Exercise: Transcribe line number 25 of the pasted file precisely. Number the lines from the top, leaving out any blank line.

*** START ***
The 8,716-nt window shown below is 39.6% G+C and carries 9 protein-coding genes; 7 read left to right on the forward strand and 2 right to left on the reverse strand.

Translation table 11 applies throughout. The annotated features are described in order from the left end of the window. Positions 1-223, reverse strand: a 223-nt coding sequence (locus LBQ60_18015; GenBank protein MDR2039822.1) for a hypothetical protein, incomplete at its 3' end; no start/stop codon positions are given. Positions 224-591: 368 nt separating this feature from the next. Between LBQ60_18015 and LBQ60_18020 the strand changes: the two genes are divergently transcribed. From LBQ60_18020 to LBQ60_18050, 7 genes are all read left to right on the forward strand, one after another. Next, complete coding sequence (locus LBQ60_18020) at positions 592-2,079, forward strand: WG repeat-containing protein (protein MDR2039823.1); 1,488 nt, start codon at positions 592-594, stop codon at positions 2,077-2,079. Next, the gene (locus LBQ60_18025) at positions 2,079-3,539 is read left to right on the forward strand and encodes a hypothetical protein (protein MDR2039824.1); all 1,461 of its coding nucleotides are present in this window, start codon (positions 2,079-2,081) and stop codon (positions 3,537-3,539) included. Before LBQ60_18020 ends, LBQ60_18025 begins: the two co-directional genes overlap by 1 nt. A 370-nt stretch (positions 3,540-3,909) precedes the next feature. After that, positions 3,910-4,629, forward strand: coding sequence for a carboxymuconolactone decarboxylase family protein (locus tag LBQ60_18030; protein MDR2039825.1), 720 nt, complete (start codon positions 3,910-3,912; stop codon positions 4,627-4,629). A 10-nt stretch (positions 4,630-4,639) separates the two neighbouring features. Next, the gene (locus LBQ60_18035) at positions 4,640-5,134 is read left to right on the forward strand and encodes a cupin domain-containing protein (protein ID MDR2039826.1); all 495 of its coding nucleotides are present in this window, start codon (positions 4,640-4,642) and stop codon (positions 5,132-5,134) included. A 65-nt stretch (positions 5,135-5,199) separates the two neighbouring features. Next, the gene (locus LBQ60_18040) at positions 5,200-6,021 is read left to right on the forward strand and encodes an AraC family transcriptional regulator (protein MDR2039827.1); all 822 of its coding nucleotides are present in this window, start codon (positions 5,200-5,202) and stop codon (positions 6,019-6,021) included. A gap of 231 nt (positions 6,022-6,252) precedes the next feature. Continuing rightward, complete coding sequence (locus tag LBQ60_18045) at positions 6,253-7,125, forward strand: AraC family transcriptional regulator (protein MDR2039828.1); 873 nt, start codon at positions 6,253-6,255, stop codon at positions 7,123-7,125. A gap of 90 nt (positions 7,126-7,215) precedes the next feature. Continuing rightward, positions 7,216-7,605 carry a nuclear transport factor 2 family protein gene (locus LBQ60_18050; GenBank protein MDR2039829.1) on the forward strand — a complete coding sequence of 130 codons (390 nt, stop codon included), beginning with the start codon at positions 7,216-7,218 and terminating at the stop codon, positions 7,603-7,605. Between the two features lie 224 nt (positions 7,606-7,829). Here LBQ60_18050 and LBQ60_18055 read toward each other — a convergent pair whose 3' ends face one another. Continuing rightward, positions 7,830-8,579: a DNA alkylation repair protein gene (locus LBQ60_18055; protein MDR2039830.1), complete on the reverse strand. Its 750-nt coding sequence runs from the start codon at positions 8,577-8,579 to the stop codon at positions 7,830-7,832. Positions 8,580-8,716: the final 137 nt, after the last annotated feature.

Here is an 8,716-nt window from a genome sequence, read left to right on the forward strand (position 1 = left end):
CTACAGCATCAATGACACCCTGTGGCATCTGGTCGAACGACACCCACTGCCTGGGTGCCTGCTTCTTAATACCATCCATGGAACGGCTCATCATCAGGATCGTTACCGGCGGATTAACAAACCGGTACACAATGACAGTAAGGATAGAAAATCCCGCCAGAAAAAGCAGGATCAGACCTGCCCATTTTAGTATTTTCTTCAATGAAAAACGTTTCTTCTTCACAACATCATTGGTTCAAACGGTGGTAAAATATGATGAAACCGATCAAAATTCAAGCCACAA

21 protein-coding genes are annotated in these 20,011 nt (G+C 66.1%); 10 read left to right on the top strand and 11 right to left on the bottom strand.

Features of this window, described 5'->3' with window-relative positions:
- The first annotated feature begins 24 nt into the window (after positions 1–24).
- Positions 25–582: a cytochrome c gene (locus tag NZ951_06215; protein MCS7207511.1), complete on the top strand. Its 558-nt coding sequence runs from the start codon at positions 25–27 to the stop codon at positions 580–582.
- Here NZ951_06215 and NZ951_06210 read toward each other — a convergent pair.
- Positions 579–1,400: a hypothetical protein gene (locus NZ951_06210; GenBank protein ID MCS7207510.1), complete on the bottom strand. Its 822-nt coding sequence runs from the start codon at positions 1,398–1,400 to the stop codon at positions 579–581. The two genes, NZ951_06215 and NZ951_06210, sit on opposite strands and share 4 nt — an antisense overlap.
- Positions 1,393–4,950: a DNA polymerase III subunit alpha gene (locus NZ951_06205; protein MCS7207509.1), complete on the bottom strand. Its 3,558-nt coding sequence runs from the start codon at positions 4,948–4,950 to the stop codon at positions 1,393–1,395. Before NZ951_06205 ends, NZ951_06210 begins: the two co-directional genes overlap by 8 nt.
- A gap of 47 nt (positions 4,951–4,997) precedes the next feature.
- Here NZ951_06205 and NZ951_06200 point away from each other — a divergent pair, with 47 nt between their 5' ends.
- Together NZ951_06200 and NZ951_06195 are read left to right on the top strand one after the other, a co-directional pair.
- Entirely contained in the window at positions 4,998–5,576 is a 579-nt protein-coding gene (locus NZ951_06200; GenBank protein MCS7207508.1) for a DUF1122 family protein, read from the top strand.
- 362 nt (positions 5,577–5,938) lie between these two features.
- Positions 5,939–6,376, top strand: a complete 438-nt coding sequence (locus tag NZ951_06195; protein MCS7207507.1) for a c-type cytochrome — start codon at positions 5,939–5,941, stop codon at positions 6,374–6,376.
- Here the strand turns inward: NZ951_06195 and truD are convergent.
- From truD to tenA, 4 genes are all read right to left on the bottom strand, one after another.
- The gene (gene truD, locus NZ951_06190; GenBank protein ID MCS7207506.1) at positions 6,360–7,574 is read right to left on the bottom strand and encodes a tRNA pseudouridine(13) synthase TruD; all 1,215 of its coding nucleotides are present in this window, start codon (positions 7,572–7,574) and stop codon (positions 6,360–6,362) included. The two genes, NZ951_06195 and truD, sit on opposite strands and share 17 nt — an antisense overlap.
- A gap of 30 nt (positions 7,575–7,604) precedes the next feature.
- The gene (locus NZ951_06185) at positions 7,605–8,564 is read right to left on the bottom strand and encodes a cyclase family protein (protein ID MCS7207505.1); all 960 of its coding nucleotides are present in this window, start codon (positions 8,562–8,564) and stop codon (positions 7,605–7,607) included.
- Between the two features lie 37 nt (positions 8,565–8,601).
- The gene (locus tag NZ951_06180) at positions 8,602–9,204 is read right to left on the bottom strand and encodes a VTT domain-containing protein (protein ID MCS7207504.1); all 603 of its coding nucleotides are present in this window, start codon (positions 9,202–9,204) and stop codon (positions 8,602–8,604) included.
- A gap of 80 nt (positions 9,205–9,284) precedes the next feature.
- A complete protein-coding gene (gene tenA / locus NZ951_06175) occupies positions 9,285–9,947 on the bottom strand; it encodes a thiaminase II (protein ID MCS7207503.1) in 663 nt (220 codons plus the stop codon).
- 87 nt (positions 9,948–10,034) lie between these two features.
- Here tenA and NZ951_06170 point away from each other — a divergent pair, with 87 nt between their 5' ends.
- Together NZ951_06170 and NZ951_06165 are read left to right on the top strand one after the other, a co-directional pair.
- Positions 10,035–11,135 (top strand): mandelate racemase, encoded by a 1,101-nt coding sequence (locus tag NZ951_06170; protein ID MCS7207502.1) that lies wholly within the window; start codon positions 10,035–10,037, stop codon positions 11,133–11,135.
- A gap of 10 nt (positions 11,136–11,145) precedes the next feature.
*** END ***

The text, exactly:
- A gap of 80 nt (positions 9,205–9,284) precedes the next feature.